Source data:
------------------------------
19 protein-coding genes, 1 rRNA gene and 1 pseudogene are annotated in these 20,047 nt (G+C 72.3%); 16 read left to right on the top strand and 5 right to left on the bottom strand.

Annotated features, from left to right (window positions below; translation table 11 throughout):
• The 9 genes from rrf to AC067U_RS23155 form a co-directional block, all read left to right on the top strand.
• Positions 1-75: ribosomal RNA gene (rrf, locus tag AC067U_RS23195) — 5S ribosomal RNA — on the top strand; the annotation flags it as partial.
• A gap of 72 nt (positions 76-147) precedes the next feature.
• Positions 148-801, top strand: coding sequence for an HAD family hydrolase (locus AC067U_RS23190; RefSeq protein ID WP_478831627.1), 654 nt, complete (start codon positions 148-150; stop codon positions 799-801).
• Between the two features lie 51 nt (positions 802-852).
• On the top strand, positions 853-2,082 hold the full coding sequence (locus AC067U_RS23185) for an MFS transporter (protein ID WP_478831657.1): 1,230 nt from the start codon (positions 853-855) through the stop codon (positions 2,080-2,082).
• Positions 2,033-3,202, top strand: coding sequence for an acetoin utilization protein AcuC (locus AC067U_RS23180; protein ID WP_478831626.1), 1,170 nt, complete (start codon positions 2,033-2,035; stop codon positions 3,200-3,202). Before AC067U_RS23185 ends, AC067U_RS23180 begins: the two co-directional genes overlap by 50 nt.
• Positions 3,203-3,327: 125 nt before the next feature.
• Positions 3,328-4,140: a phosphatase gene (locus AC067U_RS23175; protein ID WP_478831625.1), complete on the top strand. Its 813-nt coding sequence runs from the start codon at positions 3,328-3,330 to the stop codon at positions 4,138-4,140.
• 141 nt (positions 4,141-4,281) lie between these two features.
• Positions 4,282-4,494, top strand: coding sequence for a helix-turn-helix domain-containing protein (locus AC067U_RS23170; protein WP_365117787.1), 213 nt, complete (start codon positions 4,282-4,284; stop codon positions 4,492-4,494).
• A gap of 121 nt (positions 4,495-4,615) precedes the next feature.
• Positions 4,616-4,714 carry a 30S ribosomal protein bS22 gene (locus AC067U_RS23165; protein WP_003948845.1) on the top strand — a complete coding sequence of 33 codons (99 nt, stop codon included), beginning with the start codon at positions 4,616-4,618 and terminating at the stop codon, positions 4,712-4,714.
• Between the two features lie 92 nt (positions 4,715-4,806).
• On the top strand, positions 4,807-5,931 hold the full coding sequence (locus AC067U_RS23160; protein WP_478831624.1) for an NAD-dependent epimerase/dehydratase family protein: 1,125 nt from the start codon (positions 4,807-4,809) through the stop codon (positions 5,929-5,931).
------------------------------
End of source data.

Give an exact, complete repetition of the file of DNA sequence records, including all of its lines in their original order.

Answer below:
19 protein-coding genes, 1 rRNA gene and 1 pseudogene are annotated in these 20,047 nt (G+C 72.3%); 16 read left to right on the top strand and 5 right to left on the bottom strand.

Annotated features, from left to right (window positions below; translation table 11 throughout):
• The 9 genes from rrf to AC067U_RS23155 form a co-directional block, all read left to right on the top strand.
• Positions 1-75: ribosomal RNA gene (rrf, locus tag AC067U_RS23195) — 5S ribosomal RNA — on the top strand; the annotation flags it as partial.
• A gap of 72 nt (positions 76-147) precedes the next feature.
• Positions 148-801, top strand: coding sequence for an HAD family hydrolase (locus AC067U_RS23190; RefSeq protein ID WP_478831627.1), 654 nt, complete (start codon positions 148-150; stop codon positions 799-801).
• Between the two features lie 51 nt (positions 802-852).
• On the top strand, positions 853-2,082 hold the full coding sequence (locus AC067U_RS23185) for an MFS transporter (protein ID WP_478831657.1): 1,230 nt from the start codon (positions 853-855) through the stop codon (positions 2,080-2,082).
• Positions 2,033-3,202, top strand: coding sequence for an acetoin utilization protein AcuC (locus AC067U_RS23180; protein ID WP_478831626.1), 1,170 nt, complete (start codon positions 2,033-2,035; stop codon positions 3,200-3,202). Before AC067U_RS23185 ends, AC067U_RS23180 begins: the two co-directional genes overlap by 50 nt.
• Positions 3,203-3,327: 125 nt before the next feature.
• Positions 3,328-4,140: a phosphatase gene (locus AC067U_RS23175; protein ID WP_478831625.1), complete on the top strand. Its 813-nt coding sequence runs from the start codon at positions 3,328-3,330 to the stop codon at positions 4,138-4,140.
• 141 nt (positions 4,141-4,281) lie between these two features.
• Positions 4,282-4,494, top strand: coding sequence for a helix-turn-helix domain-containing protein (locus AC067U_RS23170; protein WP_365117787.1), 213 nt, complete (start codon positions 4,282-4,284; stop codon positions 4,492-4,494).
• A gap of 121 nt (positions 4,495-4,615) precedes the next feature.
• Positions 4,616-4,714 carry a 30S ribosomal protein bS22 gene (locus AC067U_RS23165; protein WP_003948845.1) on the top strand — a complete coding sequence of 33 codons (99 nt, stop codon included), beginning with the start codon at positions 4,616-4,618 and terminating at the stop codon, positions 4,712-4,714.
• Between the two features lie 92 nt (positions 4,715-4,806).
• On the top strand, positions 4,807-5,931 hold the full coding sequence (locus AC067U_RS23160; protein WP_478831624.1) for an NAD-dependent epimerase/dehydratase family protein: 1,125 nt from the start codon (positions 4,807-4,809) through the stop codon (positions 5,929-5,931).